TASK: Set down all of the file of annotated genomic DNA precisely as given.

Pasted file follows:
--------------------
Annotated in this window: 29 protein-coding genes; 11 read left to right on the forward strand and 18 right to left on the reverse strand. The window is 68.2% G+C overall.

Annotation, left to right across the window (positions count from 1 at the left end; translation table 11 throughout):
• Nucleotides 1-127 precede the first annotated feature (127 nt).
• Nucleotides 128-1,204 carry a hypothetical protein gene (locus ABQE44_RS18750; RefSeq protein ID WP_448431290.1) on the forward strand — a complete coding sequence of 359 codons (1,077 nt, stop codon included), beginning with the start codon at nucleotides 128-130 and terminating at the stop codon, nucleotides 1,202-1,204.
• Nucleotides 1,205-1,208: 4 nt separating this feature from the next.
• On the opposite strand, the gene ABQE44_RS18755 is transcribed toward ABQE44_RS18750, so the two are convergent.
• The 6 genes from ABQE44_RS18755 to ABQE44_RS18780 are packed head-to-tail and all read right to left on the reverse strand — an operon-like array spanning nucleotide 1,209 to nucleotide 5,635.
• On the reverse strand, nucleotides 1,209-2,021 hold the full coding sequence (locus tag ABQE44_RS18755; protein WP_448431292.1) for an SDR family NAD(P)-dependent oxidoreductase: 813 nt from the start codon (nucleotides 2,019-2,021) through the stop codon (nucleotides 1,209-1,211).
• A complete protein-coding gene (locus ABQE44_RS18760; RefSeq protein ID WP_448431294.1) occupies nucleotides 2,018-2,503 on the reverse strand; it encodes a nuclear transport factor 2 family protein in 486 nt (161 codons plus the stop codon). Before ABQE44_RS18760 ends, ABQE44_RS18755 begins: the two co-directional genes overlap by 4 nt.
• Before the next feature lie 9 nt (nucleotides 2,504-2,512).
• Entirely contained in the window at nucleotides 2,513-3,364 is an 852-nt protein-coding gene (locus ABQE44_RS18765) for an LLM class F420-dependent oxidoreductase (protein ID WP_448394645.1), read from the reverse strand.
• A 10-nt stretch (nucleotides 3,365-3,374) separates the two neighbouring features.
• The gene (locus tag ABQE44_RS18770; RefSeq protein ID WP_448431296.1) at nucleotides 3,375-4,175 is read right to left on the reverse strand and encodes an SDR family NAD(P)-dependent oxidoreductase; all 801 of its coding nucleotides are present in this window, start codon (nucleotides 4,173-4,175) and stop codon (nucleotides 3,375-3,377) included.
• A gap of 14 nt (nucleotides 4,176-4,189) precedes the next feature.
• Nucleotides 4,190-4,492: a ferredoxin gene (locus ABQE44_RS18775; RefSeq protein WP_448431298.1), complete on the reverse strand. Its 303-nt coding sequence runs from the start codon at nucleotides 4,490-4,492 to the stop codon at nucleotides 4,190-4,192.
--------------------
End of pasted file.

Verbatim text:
Annotated in this window: 29 protein-coding genes; 11 read left to right on the forward strand and 18 right to left on the reverse strand. The window is 68.2% G+C overall.

Annotation, left to right across the window (positions count from 1 at the left end; translation table 11 throughout):
• Nucleotides 1-127 precede the first annotated feature (127 nt).
• Nucleotides 128-1,204 carry a hypothetical protein gene (locus ABQE44_RS18750; RefSeq protein ID WP_448431290.1) on the forward strand — a complete coding sequence of 359 codons (1,077 nt, stop codon included), beginning with the start codon at nucleotides 128-130 and terminating at the stop codon, nucleotides 1,202-1,204.
• Nucleotides 1,205-1,208: 4 nt separating this feature from the next.
• On the opposite strand, the gene ABQE44_RS18755 is transcribed toward ABQE44_RS18750, so the two are convergent.
• The 6 genes from ABQE44_RS18755 to ABQE44_RS18780 are packed head-to-tail and all read right to left on the reverse strand — an operon-like array spanning nucleotide 1,209 to nucleotide 5,635.
• On the reverse strand, nucleotides 1,209-2,021 hold the full coding sequence (locus tag ABQE44_RS18755; protein WP_448431292.1) for an SDR family NAD(P)-dependent oxidoreductase: 813 nt from the start codon (nucleotides 2,019-2,021) through the stop codon (nucleotides 1,209-1,211).
• A complete protein-coding gene (locus ABQE44_RS18760; RefSeq protein ID WP_448431294.1) occupies nucleotides 2,018-2,503 on the reverse strand; it encodes a nuclear transport factor 2 family protein in 486 nt (161 codons plus the stop codon). Before ABQE44_RS18760 ends, ABQE44_RS18755 begins: the two co-directional genes overlap by 4 nt.
• Before the next feature lie 9 nt (nucleotides 2,504-2,512).
• Entirely contained in the window at nucleotides 2,513-3,364 is an 852-nt protein-coding gene (locus ABQE44_RS18765) for an LLM class F420-dependent oxidoreductase (protein ID WP_448394645.1), read from the reverse strand.
• A 10-nt stretch (nucleotides 3,365-3,374) separates the two neighbouring features.
• The gene (locus tag ABQE44_RS18770; RefSeq protein ID WP_448431296.1) at nucleotides 3,375-4,175 is read right to left on the reverse strand and encodes an SDR family NAD(P)-dependent oxidoreductase; all 801 of its coding nucleotides are present in this window, start codon (nucleotides 4,173-4,175) and stop codon (nucleotides 3,375-3,377) included.
• A gap of 14 nt (nucleotides 4,176-4,189) precedes the next feature.
• Nucleotides 4,190-4,492: a ferredoxin gene (locus ABQE44_RS18775; RefSeq protein WP_448431298.1), complete on the reverse strand. Its 303-nt coding sequence runs from the start codon at nucleotides 4,490-4,492 to the stop codon at nucleotides 4,190-4,192.